There was a huge puff of white smoke making a loud poof. When the smoke started to clear, fence appeared all around the wreckage of the car. Lacie did not know how to respond and stood in shock which led Elizabeth to shyly chime into the driver's predicament. "Are you okay?"
"I'm fine." He scratched his head in a pause, then formally held out his hand towards Elizabeth. "I'm Mr. Dreary-Gravy, but most call me Mr. Greary."
The girls introduced themselves and shook Mr. Greary's hand.
Lacie was amused fairly, "You uh.. You smell like beef gravy."
Mr. Greary chuckled drearily, "Hence the name, young lady."
"But why dreary, Mr. Greary?" Elizabeth tried not to seem shady.
Mr. Greary sighed wearily, "Such is the dreariness of beef gravy."
The nearby religious group was in the vicinity of the four-way now. Outer pairs lugged around heavy stained-glass windows full of multi-colored pictures of rocks. A grey-suited preacher in his fifties made way through the crowd holding onto a large book with a collective of rocks on the cover; the preacher had an exuberant demeanor and grey hair pointing out diagonally at the sides in the back of his head.
The preacher introduced himself, "Hello, my name is Thomas Limestone. By The Rocks, I believe we were destined to meet!"
Lacie and Elizabeth just looked at each other as though they didn't want to converse with the man. There was something odd about him and he was covered in gravel dust.
"I really must be going, I have to go buy eggs." Mr. Greary hastily impressed.
The preacher cried out almost squeaking at Mr. Greary, "You sir, who smells precociously of Thanksgiving, who admits to idolatry of eggs-- have you yet discovered the profound beauty of the rocks all around you?"
"What are you talking about sir?" Mr. Greary seemed intrigued.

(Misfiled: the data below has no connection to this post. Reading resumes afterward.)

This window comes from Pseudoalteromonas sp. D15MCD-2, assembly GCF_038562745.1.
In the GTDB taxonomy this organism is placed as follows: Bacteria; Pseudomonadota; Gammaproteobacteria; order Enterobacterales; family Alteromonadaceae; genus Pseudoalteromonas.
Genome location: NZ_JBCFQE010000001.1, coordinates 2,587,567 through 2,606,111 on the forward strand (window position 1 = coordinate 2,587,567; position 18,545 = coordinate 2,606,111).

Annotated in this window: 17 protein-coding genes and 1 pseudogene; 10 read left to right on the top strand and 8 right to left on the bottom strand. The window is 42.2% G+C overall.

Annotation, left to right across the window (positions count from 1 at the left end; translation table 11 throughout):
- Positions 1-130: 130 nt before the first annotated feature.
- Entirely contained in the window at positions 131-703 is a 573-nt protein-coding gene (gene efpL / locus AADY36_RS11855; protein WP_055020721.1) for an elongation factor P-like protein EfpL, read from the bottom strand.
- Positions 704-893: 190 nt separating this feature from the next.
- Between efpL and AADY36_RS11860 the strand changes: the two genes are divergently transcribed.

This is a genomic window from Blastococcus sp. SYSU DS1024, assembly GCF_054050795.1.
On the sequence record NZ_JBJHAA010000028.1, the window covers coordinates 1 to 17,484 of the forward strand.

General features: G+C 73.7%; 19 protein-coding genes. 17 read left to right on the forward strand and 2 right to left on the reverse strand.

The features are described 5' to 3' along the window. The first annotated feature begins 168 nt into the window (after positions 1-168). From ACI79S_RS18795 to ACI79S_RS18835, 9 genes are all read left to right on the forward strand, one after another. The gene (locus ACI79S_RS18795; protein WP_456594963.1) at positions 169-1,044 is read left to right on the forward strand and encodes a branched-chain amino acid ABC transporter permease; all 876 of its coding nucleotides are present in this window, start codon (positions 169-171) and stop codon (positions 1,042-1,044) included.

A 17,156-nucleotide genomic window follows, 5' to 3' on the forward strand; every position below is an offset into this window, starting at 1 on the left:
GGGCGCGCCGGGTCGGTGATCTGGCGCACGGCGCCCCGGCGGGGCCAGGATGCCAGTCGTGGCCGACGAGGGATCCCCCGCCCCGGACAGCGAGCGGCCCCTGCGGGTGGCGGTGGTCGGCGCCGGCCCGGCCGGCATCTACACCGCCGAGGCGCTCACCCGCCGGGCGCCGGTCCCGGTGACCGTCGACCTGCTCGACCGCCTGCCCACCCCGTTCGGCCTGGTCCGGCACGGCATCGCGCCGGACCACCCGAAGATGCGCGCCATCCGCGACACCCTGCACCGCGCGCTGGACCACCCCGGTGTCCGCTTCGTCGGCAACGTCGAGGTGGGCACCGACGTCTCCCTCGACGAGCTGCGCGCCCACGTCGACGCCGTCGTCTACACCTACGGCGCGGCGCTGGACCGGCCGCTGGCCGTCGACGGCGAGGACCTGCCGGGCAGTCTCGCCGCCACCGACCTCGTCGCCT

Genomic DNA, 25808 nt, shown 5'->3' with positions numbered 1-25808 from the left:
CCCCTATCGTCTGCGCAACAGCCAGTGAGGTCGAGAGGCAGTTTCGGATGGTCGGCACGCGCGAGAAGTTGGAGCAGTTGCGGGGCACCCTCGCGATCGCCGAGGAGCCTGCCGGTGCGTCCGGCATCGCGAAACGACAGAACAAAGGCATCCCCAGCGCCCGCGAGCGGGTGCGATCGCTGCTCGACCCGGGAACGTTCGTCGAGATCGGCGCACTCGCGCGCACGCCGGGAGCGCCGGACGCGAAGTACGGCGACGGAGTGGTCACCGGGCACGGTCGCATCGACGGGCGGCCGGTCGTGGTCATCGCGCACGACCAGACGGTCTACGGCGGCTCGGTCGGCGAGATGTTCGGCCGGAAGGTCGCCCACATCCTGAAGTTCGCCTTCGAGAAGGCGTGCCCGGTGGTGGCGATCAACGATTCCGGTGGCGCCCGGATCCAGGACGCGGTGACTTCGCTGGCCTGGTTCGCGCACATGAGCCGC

There were people from the group of all ages looking over the rocks in the road and their patterns. They were completely enchanted with the rocks around them. A little girl in a pink dress fell into the rocks and began crying; she had skinned her knees and they were bleeding. The sky began sprinkling with rain.
The daughter's father came to her aid, picked her up and with a calm voice, "Shhh. That's just part of the rocks' plan hunny."
The preacher held out his open hand out at the little girl in a pointing manner, "Why can you not see?"
"I'm sorry, but I don't think I want anything to do with that." Mr. Greary stated calmly.
Lacie motioned Elizabeth, "We should probably go too."
"I'm all for it." Elizabeth half-whispered.
Mr. Greary overheard the two young women, "Are you headed off to All-Mart?"
There was much commotion in the environment. Far-off trees came to a sort of consciousness, uprooted themselves, and flew around like out-of-control airplanes. Some trees however, felt more like individuals in refusing to leave their places, even to the point of moving their branches like crossed arms. Two of the buildings broke apart into pieces, forming themselves together into a kind of arch across the road ahead: from here, hanging light bulbs were in constant swing on their electrical cords. Strangely colored creatures scurried about all over the place like little shapes squiggling across the cement.
"Excuse me to have bothered you all." The preacher steamed, his joy dissipating. In a fit of disgust the preacher led his congregation backwards, literally speaking. Pairs of men huffed as they heaved, back-tracing with the stained-glass windows.
"Ye- Yes. We are heading to All-Mart." Elizabeth half-turned her head at Mr. Greary, both her and Lacie were breaking from the spell of the curiosities going on around them-- as much as one could.
There was a nearby pounding on the ground. A menacing, six-foot-tall statue with wings and horns came barreling through the intersection, stepping on Mr. Greary's car, further damaging the vehicle and knocking over some of the surrounding fence. The middle-aged man put his hands on his head again in shock.
As the gargoyle ventured further away the rainfall subdued.
On Lacie's face, behind her spectacles, there was an expression of both fear and general confusion, "We should get inside a building as soon as we can."
And so without further hesitation, the unlikely trio made their way down the road "You Is Twenty Three," towards the enigmatic fortress called All-Mart.